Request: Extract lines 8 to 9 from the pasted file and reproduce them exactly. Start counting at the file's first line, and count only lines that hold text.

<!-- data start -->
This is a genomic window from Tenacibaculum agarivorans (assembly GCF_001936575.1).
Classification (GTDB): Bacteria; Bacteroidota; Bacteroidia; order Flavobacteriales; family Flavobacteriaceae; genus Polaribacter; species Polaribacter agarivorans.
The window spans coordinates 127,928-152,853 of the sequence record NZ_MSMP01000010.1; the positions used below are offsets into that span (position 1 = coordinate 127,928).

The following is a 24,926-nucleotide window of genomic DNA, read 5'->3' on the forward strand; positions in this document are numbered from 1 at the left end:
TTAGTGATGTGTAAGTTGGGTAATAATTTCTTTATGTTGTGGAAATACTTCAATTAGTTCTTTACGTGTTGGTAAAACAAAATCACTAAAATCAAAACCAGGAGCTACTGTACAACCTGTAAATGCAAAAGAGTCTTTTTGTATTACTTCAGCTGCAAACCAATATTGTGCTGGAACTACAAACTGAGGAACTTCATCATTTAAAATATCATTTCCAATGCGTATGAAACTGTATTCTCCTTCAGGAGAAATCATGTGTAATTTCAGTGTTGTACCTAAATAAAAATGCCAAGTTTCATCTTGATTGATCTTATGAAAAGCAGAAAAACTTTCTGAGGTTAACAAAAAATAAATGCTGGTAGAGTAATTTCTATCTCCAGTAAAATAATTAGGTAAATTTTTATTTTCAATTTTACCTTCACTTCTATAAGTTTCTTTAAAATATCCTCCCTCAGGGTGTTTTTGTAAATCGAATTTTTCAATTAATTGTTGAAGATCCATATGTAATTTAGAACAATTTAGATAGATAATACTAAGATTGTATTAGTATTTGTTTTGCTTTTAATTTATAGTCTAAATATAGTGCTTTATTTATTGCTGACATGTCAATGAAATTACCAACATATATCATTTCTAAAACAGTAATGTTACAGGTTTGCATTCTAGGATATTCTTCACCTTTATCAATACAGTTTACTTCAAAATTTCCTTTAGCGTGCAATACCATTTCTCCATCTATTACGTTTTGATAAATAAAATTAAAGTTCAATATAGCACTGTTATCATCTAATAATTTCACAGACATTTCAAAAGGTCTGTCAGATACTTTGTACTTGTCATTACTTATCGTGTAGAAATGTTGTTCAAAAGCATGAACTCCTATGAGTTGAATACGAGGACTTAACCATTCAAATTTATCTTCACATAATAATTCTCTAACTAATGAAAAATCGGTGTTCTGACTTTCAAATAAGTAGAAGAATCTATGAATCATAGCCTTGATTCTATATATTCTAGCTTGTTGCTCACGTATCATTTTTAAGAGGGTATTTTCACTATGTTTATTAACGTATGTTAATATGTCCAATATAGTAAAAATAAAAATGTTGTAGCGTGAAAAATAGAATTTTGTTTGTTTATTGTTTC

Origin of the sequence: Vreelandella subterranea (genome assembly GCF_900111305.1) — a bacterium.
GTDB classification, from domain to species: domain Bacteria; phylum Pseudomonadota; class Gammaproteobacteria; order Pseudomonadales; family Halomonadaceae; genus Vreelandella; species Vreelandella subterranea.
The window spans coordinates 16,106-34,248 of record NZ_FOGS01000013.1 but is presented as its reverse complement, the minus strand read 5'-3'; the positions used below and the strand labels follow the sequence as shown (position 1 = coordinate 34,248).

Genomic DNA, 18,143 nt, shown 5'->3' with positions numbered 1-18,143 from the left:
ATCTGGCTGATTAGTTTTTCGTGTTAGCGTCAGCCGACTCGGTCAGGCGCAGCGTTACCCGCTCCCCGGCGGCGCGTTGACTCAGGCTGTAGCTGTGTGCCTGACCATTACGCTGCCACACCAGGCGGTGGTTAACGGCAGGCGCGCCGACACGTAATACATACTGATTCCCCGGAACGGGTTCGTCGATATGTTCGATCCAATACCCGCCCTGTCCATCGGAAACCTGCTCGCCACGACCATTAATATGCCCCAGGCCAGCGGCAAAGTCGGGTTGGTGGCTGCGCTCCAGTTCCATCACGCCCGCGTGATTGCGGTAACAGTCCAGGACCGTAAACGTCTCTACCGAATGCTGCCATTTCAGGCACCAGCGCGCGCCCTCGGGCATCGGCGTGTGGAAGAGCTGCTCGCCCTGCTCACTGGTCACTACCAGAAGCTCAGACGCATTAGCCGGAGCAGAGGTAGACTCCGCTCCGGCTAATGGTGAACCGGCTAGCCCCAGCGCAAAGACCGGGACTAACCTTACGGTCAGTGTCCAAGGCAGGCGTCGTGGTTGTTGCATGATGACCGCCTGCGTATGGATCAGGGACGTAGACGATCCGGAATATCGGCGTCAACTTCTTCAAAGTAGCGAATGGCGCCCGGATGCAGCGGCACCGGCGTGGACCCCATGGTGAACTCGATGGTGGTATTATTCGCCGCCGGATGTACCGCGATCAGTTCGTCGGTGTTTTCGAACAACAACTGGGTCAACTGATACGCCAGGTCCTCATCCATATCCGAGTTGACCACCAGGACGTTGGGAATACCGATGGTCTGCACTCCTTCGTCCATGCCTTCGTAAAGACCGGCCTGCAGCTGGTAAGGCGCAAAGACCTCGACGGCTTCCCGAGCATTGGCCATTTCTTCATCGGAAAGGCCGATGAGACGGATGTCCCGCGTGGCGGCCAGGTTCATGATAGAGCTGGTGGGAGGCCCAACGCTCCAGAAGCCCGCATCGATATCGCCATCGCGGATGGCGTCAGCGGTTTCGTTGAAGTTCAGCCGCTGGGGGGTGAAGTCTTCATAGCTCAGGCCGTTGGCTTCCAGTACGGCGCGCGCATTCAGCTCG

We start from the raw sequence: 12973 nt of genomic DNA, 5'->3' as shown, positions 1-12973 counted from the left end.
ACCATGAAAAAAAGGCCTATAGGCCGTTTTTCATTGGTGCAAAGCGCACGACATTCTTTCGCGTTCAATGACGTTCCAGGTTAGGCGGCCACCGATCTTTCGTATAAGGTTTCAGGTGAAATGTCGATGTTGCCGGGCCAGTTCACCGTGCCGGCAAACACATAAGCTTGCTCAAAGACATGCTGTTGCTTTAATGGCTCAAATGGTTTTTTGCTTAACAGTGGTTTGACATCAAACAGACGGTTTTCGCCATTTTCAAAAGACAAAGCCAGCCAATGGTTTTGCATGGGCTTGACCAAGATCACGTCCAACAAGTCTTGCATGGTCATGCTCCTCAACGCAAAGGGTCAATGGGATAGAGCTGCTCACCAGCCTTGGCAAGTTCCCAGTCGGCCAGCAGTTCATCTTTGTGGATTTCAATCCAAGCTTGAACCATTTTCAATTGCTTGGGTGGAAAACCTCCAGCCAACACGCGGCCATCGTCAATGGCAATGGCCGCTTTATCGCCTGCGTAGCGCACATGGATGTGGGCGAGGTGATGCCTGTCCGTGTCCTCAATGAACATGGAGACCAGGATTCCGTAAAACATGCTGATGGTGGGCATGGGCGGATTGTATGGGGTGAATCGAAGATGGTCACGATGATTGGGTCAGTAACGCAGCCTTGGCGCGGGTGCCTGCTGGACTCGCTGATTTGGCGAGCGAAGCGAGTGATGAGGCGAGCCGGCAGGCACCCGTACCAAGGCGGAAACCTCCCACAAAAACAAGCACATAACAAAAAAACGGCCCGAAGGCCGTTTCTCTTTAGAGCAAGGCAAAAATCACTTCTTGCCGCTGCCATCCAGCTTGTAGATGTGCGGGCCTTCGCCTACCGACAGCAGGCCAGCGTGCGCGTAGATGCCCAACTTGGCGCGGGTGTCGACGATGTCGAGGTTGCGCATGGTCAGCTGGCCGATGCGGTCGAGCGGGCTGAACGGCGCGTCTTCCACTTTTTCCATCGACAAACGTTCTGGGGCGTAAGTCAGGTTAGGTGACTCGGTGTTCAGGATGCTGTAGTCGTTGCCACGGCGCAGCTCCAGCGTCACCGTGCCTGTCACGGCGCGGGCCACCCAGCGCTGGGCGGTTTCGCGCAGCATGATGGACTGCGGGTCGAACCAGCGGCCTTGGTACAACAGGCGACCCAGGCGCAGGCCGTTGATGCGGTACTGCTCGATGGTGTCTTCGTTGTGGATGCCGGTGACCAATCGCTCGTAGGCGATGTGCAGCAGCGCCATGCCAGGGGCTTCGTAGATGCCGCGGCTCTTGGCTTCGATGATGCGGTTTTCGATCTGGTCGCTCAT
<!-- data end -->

The window spans coordinates 16,106-34,248 of record NZ_FOGS01000013.1 but is presented as its reverse complement, the minus strand read 5'-3'; the positions used below and the strand labels follow the sequence as shown (position 1 = coordinate 34,248).

Genomic DNA, 18,143 nt, shown 5'->3' with positions numbered 1-18,143 from the left: